An Iranian general is reportedly calling for the use of cryptocurrency to evade sanctions.
Saeed Muhammad, commander of the Islamic Revolutionary Guard Corps' "Army of Guardians of the Islamic Revolution" (or Sepâh for short), a branch of the Iranian Armed Forces, said in a speech Wednesday that Iran should look to cryptocurrencies to bolster international investment despite heavy sanctions on the nation, reported Coinit.ir.
"We are demanding the creation of a more sophisticated mechanism (a commodities exchange) to bypass sanctions," he said. "To circumvent sanctions, we must develop solutions such as the exchange of products and the use of cryptocurrencies with our partnerships [in other countries]."
Iran has long been a target of U.S. sanctions, with leaders and other residents being placed under individual sanctions through the U.S. Treasury Department Office of Foreign Asset Control's "Specially Designated Nationals" list. Sanctions are designed to isolate a nation from the global financial system, preventing international entities from investing in local projects or letting sanctioned nations easily trade with global partners.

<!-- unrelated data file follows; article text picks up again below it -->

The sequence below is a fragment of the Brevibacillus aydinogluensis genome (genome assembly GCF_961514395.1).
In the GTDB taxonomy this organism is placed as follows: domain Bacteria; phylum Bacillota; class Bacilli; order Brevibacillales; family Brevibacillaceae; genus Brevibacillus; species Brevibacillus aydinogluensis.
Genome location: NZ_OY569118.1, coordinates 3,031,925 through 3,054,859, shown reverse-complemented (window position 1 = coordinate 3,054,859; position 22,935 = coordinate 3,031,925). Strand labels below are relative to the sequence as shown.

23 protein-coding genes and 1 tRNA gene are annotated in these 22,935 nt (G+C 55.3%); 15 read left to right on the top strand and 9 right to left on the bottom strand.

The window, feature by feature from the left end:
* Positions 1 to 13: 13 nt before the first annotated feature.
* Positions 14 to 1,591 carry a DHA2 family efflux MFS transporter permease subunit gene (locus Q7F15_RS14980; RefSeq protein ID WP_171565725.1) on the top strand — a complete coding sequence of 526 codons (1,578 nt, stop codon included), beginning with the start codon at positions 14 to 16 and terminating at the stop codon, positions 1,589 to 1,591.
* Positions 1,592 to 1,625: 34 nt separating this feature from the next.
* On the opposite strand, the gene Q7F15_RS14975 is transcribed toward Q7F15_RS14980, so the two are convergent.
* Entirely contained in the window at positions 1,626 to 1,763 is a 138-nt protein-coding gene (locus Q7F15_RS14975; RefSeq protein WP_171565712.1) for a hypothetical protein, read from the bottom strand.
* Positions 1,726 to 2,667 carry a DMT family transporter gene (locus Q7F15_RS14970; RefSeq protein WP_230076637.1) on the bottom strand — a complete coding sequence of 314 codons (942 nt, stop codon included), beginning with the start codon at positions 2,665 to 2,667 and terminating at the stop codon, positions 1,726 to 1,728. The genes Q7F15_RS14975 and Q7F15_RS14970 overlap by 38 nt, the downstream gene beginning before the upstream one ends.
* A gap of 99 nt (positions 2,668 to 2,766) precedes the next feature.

The first sanctioned crypto addresses even belonged to Iranian nationals.
More recently, the Financial Action Task Force, the intergovernmental body that creates standards for combating financial crime worldwide, added Iran to its own blacklist due to alleged non-compliance with anti-terrorism financing requirements.
Iran has been laying the groundwork for a broader use of cryptocurrencies. The national government had previously been working with blockchain startups to update its financial infrastructure, with private banks backing some projects and the central government going so far as to provide funding for at least one company.
Speculation that Iran would formally try to evade sanctions using cryptocurrency has long been rampant, but at least one source told CoinDesk in February 2019 that it would be "too suspicious" for the central bank to actually go ahead with any project in that area.
Editor's note: Statements in this article have been translated from Farsi.
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